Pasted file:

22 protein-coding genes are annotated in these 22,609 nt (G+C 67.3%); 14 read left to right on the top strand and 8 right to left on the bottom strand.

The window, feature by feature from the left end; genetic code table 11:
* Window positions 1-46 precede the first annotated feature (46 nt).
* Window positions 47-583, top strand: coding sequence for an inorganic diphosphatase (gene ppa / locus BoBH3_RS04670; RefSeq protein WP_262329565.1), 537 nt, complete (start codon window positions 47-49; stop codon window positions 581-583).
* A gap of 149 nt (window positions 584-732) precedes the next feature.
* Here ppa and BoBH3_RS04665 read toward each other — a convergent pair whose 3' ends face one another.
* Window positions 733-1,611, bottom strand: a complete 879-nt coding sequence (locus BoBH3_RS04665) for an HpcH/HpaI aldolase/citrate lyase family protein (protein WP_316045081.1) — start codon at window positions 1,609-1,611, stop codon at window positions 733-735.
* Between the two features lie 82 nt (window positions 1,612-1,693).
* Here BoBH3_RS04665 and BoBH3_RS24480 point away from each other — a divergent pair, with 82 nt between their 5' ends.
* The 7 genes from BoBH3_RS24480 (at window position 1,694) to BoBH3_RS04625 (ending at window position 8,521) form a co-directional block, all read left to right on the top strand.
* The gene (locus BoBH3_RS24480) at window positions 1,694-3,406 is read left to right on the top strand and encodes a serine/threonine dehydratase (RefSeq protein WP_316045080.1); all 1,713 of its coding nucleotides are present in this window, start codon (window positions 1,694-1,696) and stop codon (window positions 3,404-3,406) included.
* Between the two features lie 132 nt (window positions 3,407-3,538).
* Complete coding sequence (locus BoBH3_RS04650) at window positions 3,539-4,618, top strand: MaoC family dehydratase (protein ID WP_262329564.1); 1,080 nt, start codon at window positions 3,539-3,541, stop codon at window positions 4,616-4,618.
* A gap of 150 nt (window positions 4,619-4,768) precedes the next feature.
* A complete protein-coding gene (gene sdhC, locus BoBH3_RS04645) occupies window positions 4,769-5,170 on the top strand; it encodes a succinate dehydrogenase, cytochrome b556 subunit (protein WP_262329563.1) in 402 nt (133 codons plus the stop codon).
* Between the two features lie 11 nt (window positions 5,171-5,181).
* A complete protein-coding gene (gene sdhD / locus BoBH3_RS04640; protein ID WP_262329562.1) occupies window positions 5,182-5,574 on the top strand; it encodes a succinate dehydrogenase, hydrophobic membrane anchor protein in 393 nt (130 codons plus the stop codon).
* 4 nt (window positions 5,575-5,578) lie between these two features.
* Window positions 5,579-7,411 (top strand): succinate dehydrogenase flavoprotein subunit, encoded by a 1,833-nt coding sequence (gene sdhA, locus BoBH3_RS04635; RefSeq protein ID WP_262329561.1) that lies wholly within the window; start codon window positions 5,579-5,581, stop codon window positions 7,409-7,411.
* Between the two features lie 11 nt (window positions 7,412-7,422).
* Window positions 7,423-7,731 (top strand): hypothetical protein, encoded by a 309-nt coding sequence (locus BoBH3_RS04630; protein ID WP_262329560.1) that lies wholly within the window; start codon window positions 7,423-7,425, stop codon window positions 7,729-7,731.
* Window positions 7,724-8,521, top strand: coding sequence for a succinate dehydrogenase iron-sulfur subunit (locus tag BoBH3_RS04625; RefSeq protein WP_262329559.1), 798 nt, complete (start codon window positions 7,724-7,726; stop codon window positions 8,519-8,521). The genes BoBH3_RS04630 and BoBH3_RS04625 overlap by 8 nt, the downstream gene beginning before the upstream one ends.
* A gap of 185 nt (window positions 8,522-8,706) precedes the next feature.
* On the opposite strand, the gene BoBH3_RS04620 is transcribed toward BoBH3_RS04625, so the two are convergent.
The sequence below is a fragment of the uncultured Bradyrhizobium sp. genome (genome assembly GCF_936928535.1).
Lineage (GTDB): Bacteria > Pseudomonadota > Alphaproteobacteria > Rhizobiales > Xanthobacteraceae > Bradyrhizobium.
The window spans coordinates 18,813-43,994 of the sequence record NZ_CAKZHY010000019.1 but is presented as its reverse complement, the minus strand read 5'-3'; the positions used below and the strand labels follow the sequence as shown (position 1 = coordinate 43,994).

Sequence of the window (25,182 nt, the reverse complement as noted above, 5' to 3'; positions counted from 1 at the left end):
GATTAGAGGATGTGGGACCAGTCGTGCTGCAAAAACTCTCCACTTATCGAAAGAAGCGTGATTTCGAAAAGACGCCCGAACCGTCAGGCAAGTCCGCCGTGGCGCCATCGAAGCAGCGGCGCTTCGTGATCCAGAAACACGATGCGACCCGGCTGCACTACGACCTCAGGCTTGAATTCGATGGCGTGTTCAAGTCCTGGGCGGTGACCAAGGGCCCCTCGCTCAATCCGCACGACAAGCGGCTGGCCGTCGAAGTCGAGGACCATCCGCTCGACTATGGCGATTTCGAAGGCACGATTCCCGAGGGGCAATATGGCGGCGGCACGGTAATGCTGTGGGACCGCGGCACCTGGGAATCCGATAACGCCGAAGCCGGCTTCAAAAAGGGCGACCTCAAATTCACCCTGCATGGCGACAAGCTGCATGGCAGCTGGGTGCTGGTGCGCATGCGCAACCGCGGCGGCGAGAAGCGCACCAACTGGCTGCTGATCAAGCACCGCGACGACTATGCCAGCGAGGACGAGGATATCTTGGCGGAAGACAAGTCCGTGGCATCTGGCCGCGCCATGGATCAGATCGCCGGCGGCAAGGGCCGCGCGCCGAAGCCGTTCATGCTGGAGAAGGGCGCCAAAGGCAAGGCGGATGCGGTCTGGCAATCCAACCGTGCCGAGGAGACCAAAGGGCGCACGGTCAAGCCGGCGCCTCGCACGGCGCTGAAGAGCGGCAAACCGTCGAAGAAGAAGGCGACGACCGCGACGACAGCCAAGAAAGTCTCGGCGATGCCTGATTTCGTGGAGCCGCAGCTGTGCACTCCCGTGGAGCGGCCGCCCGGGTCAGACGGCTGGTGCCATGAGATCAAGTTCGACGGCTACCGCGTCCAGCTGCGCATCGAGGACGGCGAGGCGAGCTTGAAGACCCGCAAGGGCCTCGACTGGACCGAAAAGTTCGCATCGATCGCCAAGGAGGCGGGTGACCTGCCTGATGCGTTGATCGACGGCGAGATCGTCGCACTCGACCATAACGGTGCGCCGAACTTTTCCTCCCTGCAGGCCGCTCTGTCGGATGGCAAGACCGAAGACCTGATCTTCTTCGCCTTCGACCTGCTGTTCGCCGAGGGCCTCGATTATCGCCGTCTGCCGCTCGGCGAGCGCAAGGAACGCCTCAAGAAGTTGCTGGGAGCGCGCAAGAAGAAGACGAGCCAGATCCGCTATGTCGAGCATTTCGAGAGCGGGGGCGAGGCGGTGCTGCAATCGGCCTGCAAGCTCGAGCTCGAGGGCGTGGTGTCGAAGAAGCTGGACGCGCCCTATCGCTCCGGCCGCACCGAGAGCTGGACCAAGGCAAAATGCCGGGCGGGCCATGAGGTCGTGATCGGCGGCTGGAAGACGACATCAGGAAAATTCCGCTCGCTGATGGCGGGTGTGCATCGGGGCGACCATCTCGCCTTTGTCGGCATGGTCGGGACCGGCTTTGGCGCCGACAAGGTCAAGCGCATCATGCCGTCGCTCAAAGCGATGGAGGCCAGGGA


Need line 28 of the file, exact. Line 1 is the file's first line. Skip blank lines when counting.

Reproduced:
Sequence of the window (25,182 nt, the reverse complement as noted above, 5' to 3'; positions counted from 1 at the left end):